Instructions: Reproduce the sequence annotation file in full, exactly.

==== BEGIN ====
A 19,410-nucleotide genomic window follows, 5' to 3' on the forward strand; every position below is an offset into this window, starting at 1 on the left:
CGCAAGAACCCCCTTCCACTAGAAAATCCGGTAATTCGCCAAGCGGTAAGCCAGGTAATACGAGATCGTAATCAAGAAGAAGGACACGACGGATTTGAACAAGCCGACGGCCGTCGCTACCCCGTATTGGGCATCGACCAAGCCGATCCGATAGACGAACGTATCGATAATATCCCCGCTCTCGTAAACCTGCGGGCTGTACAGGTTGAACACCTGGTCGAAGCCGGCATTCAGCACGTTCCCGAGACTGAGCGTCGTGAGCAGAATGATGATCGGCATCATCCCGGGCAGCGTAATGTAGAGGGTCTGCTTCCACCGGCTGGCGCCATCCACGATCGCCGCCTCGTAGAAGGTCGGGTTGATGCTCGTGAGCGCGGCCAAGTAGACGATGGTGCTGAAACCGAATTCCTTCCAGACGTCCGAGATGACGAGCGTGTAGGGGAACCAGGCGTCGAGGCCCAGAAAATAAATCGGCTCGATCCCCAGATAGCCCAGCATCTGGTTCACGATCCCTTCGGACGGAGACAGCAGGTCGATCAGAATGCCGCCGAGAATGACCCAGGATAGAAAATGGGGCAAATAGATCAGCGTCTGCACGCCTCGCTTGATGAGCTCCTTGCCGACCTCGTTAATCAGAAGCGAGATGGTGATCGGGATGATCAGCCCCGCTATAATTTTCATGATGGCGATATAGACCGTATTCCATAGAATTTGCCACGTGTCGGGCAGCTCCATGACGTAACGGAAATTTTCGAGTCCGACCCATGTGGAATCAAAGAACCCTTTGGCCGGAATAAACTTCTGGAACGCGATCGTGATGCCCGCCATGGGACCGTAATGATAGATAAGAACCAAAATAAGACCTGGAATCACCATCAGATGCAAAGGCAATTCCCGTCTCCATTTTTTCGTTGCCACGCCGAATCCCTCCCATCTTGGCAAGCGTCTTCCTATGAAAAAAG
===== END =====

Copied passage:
A 19,410-nucleotide genomic window follows, 5' to 3' on the forward strand; every position below is an offset into this window, starting at 1 on the left:
CGCAAGAACCCCCTTCCACTAGAAAATCCGGTAATTCGCCAAGCGGTAAGCCAGGTAATACGAGATCGTAATCAAGAAGAAGGACACGACGGATTTGAACAAGCCGACGGCCGTCGCTACCCCGTATTGGGCATCGACCAAGCCGATCCGATAGACGAACGTATCGATAATATCCCCGCTCTCGTAAACCTGCGGGCTGTACAGGTTGAACACCTGGTCGAAGCCGGCATTCAGCACGTTCCCGAGACTGAGCGTCGTGAGCAGAATGATGATCGGCATCATCCCGGGCAGCGTAATGTAGAGGGTCTGCTTCCACCGGCTGGCGCCATCCACGATCGCCGCCTCGTAGAAGGTCGGGTTGATGCTCGTGAGCGCGGCCAAGTAGACGATGGTGCTGAAACCGAATTCCTTCCAGACGTCCGAGATGACGAGCGTGTAGGGGAACCAGGCGTCGAGGCCCAGAAAATAAATCGGCTCGATCCCCAGATAGCCCAGCATCTGGTTCACGATCCCTTCGGACGGAGACAGCAGGTCGATCAGAATGCCGCCGAGAATGACCCAGGATAGAAAATGGGGCAAATAGATCAGCGTCTGCACGCCTCGCTTGATGAGCTCCTTGCCGACCTCGTTAATCAGAAGCGAGATGGTGATCGGGATGATCAGCCCCGCTATAATTTTCATGATGGCGATATAGACCGTATTCCATAGAATTTGCCACGTGTCGGGCAGCTCCATGACGTAACGGAAATTTTCGAGTCCGACCCATGTGGAATCAAAGAACCCTTTGGCCGGAATAAACTTCTGGAACGCGATCGTGATGCCCGCCATGGGACCGTAATGATAGATAAGAACCAAAATAAGACCTGGAATCACCATCAGATGCAAAGGCAATTCCCGTCTCCATTTTTTCGTTGCCACGCCGAATCCCTCCCATCTTGGCAAGCGTCTTCCTATGAAAAAAG